Throwing Knives

Throwing knives origins

Knife throwing does not come from Throwing Knives SimpleJapan, as most of the guys think.

Suck it, ninja fans.

It actually comes from now unknown tribes in Africa, and was used for hunting mostly. Just some time later the Japanese began using knife throwing techniques…

After that, the Native American tribes adopted the knife throwing as well. It was not popular until the 19th century though. Knife throwing was popularized by the Barnum & Bailey Circus Show.

As you can guess, they did that trick where they throw a knife at you and hit an apple on your head.

So anyway, it became really popular after that, and nowadays, every other movie with a tough guy has a knife throwing to the throat from 200 yards scene. And did you know that Chuck Norris invented spoon throwing? Because killing guys with a knife was just too easy. Just saying.

Throwing knife types

There’s a ton of different Throwing Knives Variousknives.

Big ones, little ones, with one or with multiple blades, knives made for sport, knives made for hunting, for entertainment, etc. The list goes on and on. And I’m not even mentioning shurikens (ninja stars), tomahawks (Native Americans ninja stars), axes, daggers, regular knives that can be thrown.

You get the idea.

It has a huge market nowadays. People who are just starting to practice knife throwing, usually get themselves a knife that has multiple sharp ends on it, so it’s easier to make it “stick” wherever you’re throwing it.

Professionals usually don’t care. They can throw your mother’s kitchen knife and make it stick.

Throwing techniques

Knife throwing is Throwing Knivespretty easy theoretically, but difficult to master in reality. Technically, it’s all about speed, momentum, your stance, and target distance.

There are two main throwing techniques: spinning throw, and the no-spin throw.

 

 

Check out the spinning throw here:

Check out the no-spin throw here:

In general, mastering the no-spin throw is harder, because you have to minimise the spinning with your index finger just as the knife leaves your hand. It all depends on the distance between you and your target.

If the target is close, you might have to barely touch the knife as it’s leaving your hand.

If the target is far away, you might need to either push it harder with your finger as you’re releasing, or consider throwing it and allowing it to spin.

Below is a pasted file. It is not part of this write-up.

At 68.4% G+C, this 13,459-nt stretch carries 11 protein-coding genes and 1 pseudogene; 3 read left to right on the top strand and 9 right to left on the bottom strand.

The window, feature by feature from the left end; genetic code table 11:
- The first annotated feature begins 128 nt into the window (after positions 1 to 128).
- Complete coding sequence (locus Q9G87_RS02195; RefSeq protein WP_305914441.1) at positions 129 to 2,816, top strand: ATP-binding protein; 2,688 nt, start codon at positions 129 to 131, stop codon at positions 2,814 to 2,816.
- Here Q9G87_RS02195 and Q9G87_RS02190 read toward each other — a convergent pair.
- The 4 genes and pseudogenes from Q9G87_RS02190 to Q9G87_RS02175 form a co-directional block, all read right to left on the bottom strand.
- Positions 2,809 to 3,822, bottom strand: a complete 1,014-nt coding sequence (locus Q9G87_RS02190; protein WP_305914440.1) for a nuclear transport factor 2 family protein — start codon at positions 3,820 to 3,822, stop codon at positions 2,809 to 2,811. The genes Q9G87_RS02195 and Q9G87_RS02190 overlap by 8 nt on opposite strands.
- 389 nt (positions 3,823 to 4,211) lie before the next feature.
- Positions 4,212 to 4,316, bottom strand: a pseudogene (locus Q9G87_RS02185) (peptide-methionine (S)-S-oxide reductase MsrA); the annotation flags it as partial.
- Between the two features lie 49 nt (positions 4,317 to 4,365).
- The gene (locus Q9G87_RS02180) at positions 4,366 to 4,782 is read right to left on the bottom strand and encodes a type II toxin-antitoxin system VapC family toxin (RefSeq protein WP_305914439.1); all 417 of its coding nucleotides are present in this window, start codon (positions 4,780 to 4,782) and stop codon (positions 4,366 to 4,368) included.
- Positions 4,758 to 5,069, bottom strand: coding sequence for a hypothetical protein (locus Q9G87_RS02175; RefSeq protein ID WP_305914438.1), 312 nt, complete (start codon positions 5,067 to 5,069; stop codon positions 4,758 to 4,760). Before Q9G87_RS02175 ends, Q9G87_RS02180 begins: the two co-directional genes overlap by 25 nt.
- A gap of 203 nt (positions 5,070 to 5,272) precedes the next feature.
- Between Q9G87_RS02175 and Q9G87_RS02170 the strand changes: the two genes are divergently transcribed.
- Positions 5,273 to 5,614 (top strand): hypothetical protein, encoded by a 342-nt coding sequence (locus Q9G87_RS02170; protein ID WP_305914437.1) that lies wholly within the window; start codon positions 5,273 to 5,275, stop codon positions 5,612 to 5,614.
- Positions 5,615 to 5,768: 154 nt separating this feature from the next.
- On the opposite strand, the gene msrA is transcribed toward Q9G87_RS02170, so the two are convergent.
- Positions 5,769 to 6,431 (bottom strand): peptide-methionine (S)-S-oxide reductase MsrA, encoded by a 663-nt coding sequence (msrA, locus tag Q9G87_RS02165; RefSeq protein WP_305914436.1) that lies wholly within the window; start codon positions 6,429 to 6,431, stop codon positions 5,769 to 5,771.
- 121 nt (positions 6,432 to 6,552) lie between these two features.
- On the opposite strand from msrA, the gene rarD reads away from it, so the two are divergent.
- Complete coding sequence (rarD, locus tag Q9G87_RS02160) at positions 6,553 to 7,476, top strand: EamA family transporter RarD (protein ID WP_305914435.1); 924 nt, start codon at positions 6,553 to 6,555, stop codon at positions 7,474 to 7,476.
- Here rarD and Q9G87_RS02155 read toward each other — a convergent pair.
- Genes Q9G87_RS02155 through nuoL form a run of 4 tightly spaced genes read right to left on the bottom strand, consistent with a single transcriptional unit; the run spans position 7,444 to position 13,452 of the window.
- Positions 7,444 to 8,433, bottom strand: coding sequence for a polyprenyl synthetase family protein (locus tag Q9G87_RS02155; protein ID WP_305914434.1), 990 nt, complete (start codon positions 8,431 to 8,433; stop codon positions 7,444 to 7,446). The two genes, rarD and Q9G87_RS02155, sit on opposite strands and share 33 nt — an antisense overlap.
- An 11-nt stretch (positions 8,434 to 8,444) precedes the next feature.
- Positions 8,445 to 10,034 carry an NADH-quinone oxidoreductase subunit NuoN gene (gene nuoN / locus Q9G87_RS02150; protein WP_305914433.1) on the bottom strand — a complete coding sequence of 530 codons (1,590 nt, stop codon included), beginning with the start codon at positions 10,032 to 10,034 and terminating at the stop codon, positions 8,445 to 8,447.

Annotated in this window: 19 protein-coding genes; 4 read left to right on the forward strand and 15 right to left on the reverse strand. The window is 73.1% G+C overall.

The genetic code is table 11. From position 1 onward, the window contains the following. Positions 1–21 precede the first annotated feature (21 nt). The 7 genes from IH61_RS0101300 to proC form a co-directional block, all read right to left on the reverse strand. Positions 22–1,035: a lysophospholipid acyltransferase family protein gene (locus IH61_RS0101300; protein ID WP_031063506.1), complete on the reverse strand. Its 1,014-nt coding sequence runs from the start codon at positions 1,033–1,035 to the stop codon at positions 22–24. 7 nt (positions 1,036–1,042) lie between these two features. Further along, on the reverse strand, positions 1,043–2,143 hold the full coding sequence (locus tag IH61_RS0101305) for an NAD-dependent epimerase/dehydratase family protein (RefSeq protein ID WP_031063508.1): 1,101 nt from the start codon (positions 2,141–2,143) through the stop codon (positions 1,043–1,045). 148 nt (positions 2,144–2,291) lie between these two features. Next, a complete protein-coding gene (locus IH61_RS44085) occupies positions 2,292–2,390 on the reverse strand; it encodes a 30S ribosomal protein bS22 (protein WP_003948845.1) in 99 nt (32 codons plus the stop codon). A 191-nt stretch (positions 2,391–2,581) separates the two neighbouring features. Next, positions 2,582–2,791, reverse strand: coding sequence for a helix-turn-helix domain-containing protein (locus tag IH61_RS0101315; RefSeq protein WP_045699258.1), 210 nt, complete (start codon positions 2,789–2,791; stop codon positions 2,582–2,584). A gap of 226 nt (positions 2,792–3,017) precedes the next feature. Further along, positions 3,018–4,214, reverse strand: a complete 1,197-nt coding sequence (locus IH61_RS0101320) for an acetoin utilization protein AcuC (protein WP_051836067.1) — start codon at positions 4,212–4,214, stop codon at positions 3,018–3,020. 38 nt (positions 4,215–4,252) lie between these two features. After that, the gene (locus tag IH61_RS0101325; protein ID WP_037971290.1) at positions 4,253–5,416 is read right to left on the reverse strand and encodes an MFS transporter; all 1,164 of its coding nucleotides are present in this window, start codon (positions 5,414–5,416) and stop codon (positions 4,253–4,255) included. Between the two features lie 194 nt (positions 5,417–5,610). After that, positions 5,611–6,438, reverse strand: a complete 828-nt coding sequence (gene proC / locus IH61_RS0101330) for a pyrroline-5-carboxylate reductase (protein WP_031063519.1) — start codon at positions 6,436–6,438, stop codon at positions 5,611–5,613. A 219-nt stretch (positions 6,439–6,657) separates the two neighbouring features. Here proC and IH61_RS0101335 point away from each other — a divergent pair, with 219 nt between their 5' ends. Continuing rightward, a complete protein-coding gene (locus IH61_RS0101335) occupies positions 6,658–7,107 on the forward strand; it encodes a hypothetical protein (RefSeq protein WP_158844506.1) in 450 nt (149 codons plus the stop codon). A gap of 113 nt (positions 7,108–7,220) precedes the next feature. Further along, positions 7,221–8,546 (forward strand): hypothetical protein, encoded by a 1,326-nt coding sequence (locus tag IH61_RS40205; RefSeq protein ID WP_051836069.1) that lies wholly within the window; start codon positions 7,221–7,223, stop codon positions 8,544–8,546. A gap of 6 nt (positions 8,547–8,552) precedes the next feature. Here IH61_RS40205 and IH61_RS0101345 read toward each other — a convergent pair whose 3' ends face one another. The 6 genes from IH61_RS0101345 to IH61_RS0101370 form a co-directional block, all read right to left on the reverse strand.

There’s a ton of videos on YouTube, tutorials and basically everything you need to become a modern day knife throwing ninja. Check it out.

Buying recommendations

As always, a few questions:

1. Are you new to knife throwing? Maybe you don’t need a fancy expensive throwing knife just yet? I know that I always say that quality comes first, but consider this – you buy yourself a knife that costs 50 dollars, then take it outside in the woods to practice, and after the first throw, the knife is lost forever in the forest.

Consider getting a bright and colourful knife as your first throwing knife.

2. Which style of knife Throwing Weaponsthrowing are you going to practice? Because if you want to learn a spinning throw, it’s better to get a knife that has multiple sharp ends. And if you think about learning the no-spin throw, the one-bladed knife is better.

3. Budget. Again, like I’ve said – save money if you’re just beginning your training. When you learn some, then consider investing more money, maybe get multiple knives pack, so you can throw two or three knives at once, but you have to learn how to do that first.

And for learning, a knife for 10-20 dollars will do.

So, to wrap things up, knife throwing is a fun activity, that takes some time to master, but looks cool, and really can make you look like a badass from that action movie you saw when you were a kid. And did you know, that Chuck Norris once was in a knife fight? The knife lost. Just saying.

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